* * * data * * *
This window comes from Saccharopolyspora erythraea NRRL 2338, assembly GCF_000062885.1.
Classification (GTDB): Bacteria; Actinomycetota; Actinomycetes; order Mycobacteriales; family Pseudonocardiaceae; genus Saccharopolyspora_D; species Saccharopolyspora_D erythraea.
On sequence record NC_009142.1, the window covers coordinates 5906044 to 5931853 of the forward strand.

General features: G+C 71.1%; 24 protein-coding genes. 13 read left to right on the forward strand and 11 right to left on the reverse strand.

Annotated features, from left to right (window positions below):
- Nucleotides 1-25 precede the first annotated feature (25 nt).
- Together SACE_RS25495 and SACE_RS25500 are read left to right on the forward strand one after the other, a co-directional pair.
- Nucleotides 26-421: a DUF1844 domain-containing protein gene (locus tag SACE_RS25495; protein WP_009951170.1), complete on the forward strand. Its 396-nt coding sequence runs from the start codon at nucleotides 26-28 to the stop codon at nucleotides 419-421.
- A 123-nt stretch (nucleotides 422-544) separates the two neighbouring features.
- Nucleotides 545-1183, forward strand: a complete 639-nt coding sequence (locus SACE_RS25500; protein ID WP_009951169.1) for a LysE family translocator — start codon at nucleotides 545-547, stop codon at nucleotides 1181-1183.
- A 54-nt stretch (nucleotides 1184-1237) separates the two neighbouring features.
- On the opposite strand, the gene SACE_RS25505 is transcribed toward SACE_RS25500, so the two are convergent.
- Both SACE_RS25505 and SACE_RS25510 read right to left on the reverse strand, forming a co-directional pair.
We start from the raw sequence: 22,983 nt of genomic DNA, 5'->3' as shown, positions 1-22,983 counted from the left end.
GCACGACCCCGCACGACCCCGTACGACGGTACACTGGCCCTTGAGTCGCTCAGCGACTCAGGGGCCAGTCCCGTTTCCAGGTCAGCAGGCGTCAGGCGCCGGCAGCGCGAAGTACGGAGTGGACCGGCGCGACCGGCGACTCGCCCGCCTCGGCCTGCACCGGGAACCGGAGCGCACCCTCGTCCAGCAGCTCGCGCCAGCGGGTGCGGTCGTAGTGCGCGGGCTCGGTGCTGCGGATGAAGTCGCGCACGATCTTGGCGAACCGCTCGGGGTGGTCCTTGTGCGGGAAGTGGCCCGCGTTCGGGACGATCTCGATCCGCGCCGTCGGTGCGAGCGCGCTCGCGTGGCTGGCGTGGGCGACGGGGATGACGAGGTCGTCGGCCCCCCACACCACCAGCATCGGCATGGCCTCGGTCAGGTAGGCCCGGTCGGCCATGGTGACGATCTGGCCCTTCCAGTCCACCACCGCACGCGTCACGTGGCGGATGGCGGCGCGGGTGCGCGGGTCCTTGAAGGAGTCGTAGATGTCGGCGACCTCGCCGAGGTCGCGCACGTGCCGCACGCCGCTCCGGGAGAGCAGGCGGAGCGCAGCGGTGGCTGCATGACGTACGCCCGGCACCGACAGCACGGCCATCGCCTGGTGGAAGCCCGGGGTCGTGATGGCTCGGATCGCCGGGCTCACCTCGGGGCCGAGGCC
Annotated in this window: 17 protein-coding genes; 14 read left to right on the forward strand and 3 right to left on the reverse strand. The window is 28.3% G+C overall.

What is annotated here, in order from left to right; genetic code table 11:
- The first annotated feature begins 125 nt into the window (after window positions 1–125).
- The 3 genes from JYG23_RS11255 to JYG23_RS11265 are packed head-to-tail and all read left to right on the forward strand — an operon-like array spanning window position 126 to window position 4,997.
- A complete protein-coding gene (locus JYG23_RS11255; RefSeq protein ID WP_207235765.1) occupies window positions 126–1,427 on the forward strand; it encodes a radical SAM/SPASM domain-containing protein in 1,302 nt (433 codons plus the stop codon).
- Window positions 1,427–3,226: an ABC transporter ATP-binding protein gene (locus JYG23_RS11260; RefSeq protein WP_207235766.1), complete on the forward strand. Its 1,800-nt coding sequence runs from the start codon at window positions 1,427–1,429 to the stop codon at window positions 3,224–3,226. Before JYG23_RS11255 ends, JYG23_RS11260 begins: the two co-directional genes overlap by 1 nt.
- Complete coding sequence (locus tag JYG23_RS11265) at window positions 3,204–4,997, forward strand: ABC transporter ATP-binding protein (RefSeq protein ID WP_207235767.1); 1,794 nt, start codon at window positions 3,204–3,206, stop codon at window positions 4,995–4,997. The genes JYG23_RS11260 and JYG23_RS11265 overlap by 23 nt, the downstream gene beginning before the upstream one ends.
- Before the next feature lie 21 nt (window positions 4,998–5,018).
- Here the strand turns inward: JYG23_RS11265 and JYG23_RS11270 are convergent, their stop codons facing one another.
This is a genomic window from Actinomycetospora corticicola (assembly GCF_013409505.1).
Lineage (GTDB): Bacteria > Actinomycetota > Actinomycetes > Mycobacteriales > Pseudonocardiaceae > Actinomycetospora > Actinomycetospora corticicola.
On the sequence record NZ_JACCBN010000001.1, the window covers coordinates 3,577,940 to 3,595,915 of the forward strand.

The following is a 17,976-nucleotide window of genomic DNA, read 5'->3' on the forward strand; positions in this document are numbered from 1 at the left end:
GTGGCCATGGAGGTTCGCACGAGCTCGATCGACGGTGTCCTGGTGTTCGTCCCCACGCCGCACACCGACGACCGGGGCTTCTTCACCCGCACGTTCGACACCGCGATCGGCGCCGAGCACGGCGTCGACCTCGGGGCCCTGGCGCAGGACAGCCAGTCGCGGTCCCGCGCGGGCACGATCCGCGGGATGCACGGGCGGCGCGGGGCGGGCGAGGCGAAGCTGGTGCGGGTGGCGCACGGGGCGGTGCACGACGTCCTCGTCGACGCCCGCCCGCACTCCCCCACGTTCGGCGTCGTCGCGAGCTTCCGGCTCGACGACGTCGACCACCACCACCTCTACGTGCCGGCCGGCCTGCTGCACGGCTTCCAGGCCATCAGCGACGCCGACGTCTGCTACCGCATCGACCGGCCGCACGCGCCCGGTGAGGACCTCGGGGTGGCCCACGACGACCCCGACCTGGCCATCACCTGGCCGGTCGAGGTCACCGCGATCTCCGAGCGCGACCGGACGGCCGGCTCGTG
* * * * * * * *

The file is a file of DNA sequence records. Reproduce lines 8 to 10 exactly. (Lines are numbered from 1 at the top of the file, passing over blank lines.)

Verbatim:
- Nucleotides 26-421: a DUF1844 domain-containing protein gene (locus tag SACE_RS25495; protein WP_009951170.1), complete on the forward strand. Its 396-nt coding sequence runs from the start codon at nucleotides 26-28 to the stop codon at nucleotides 419-421.
- A 123-nt stretch (nucleotides 422-544) separates the two neighbouring features.
- Nucleotides 545-1183, forward strand: a complete 639-nt coding sequence (locus SACE_RS25500; protein ID WP_009951169.1) for a LysE family translocator — start codon at nucleotides 545-547, stop codon at nucleotides 1181-1183.